4. Perceptions of Cohesion Policy are influenced by exposure (the scale of funding in a country/region), the effectiveness of the policy (what it does and achieves), and the quality of its management (regularity, efficiency, transparency).

5. Perceptions are also affected by the coherence between citizens’ perceptions of development needs/challenges and how the funds are deployed. Focus groups show that many citizens believe that EU spending needs to be more focused on the perceived needs of their region or city.

6. Perceptions of Cohesion Policy are influenced by communication. Citizen awareness and the perceived effectiveness of Cohesion Policy are determined by media exposure and communication of EU funding. Regional and local news are generally more positive towards the EU than national news

7. The significant territorial differences in attitudes to and identification with the EU between and within countries mean that both the use of EU funding and its communication need to be regionally differentiated.

8. Communication strategies are improving but are failing to rise to the challenge in terms of a focus on citizens and their daily lives, clarity in presenting EU funding, sophistication of methods, effective use of both traditional and social media and local differentiation. Focus groups with citizens show that they are inadequately informed about Cohesion policy and want to have more say on how funds are allocated.

9. A new, more citizen-focused approach to the programming of EU funds is needed. Further, the role of communication in programming and implementation should be upgraded to connect more directly with citizens and increase their appreciation of the EU.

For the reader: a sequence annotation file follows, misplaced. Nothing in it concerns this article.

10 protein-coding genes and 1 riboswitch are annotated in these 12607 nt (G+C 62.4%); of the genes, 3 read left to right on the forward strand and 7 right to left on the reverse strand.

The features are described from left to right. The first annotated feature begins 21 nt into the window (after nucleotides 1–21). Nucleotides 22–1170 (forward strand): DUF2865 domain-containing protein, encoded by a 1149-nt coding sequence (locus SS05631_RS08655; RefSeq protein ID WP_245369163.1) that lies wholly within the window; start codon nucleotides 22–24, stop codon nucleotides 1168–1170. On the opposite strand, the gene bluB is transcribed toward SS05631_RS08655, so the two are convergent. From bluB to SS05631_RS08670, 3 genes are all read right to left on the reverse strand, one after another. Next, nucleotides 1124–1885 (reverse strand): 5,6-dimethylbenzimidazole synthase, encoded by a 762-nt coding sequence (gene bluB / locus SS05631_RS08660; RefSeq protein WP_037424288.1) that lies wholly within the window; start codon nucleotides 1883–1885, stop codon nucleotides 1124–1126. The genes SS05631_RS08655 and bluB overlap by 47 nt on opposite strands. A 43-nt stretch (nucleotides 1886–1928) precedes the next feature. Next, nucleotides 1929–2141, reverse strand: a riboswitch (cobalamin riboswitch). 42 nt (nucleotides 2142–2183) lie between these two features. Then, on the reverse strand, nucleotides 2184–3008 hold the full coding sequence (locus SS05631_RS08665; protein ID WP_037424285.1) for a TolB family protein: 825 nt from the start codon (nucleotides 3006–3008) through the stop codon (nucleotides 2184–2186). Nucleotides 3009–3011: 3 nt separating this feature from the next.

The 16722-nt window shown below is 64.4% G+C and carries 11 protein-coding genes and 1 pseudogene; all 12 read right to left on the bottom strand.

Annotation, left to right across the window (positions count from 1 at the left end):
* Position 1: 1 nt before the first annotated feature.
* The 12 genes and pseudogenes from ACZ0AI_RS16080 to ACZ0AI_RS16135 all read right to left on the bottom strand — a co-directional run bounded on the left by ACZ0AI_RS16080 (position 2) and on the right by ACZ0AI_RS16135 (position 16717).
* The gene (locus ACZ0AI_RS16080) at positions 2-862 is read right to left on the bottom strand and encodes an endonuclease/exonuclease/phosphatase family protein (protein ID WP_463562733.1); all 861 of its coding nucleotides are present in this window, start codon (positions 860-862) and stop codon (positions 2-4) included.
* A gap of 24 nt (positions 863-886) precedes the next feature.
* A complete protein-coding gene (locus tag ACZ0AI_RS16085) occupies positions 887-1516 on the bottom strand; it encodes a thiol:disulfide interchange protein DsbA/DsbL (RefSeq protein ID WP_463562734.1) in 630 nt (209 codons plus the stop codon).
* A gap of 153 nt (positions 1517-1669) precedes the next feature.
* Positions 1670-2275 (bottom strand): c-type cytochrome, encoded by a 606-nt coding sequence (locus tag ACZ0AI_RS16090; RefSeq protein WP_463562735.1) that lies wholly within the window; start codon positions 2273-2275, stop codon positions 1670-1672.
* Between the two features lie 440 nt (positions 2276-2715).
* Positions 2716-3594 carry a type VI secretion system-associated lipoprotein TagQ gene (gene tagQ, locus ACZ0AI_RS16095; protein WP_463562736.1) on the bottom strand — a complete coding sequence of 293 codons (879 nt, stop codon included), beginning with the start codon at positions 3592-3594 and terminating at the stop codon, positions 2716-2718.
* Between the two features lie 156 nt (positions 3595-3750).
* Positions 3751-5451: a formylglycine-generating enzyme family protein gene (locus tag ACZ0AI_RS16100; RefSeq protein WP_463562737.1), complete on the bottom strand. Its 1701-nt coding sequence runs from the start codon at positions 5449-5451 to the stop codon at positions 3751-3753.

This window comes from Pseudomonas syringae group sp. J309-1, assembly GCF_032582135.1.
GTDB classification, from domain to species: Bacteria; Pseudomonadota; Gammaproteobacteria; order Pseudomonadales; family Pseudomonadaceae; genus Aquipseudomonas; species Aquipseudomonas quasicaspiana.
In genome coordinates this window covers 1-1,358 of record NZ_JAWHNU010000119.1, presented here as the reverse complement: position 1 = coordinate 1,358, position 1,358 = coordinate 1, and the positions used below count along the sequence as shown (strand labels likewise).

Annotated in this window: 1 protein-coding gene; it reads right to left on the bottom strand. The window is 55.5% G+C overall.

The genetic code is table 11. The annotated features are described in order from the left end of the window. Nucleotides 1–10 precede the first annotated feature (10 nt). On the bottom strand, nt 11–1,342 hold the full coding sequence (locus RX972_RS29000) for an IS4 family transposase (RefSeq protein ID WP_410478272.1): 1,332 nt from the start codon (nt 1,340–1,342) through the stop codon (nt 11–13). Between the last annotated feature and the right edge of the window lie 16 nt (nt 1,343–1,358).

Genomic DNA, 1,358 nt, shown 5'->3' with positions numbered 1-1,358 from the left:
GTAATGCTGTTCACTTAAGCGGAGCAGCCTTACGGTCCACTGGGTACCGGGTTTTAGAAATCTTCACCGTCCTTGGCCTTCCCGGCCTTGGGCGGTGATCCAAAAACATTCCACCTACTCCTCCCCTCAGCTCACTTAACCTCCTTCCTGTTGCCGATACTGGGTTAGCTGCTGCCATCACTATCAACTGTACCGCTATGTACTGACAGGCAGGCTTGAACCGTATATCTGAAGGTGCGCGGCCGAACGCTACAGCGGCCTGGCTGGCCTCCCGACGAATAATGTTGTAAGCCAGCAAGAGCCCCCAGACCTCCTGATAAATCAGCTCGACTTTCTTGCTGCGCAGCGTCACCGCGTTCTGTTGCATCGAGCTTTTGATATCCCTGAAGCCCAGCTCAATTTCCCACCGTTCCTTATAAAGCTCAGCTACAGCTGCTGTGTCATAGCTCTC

The impact of COHESIFY has been substantial in academic, policy and social terms. Academically, the research has contributed towards a better scientific understanding of the relationship between EU Cohesion Policy, European identity and perceptions by citizens. The results have been widely disseminated as research papers and scientific publications, many of which are in the pipeline. Policy impact has been achieved by delivering conclusions and recommendations that are relevant to policy at different levels. A letter from Commission President Juncker’s cabinet expressed gratitude for communicating the results directly to the President and informed the coordinator that the content was taken note of with attention and would be analysed further by Commissioner Creţu. A more detailed response – on behalf of President Juncker – by DG REGIO’s Policy Director confirmed the significant impact of the research in framing the post-2020 reform proposals and ongoing work on communication as follows: “The Cohesify project presents a wealth of information. I know that we have drawn on it in framing our communication of the post-2020 reform of Cohesion Policy, and will continue to do so in the future...I agree that we can do a lot more in this area...I firmly believe the Cohesify project is an important contribution in this respect, identifying many of the key challenges and techniques we will need for the coming months and years.” Beyond the impact on academia and policy, COHESIFY has achieved societal impact through awareness-raising activities targeting journalists, civil servants and politicians, civil society organisations and the public at large. This was achieved through a strong social media presence, the publication of articles in magazines (e.g. the DG REGIO Panorama publication) covering different languages, press releases and in particular the final conference. The project attracted considerable media attention across Europe which helped to disseminate the main messages of the project to the wider public.